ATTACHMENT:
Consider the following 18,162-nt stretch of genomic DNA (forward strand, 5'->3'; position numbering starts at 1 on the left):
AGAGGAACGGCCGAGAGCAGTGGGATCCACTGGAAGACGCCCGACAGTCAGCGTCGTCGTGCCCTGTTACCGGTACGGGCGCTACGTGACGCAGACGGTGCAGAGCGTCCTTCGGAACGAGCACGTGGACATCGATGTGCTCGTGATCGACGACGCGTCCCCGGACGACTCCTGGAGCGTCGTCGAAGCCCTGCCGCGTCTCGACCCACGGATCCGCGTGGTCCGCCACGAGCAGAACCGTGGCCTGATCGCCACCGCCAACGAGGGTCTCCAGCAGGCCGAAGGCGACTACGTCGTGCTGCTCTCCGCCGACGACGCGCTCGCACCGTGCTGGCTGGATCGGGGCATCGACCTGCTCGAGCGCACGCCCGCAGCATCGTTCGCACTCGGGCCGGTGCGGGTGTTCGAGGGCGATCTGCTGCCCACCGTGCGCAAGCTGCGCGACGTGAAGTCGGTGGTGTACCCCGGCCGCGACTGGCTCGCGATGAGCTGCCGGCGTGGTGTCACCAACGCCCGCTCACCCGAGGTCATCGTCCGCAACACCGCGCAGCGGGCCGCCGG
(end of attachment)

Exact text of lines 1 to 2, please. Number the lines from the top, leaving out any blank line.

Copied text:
Consider the following 18,162-nt stretch of genomic DNA (forward strand, 5'->3'; position numbering starts at 1 on the left):
AGAGGAACGGCCGAGAGCAGTGGGATCCACTGGAAGACGCCCGACAGTCAGCGTCGTCGTGCCCTGTTACCGGTACGGGCGCTACGTGACGCAGACGGTGCAGAGCGTCCTTCGGAACGAGCACGTGGACATCGATGTGCTCGTGATCGACGACGCGTCCCCGGACGACTCCTGGAGCGTCGTCGAAGCCCTGCCGCGTCTCGACCCACGGATCCGCGTGGTCCGCCACGAGCAGAACCGTGGCCTGATCGCCACCGCCAACGAGGGTCTCCAGCAGGCCGAAGGCGACTACGTCGTGCTGCTCTCCGCCGACGACGCGCTCGCACCGTGCTGGCTGGATCGGGGCATCGACCTGCTCGAGCGCACGCCCGCAGCATCGTTCGCACTCGGGCCGGTGCGGGTGTTCGAGGGCGATCTGCTGCCCACCGTGCGCAAGCTGCGCGACGTGAAGTCGGTGGTGTACCCCGGCCGCGACTGGCTCGCGATGAGCTGCCGGCGTGGTGTCACCAACGCCCGCTCACCCGAGGTCATCGTCCGCAACACCGCGCAGCGGGCCGCCGG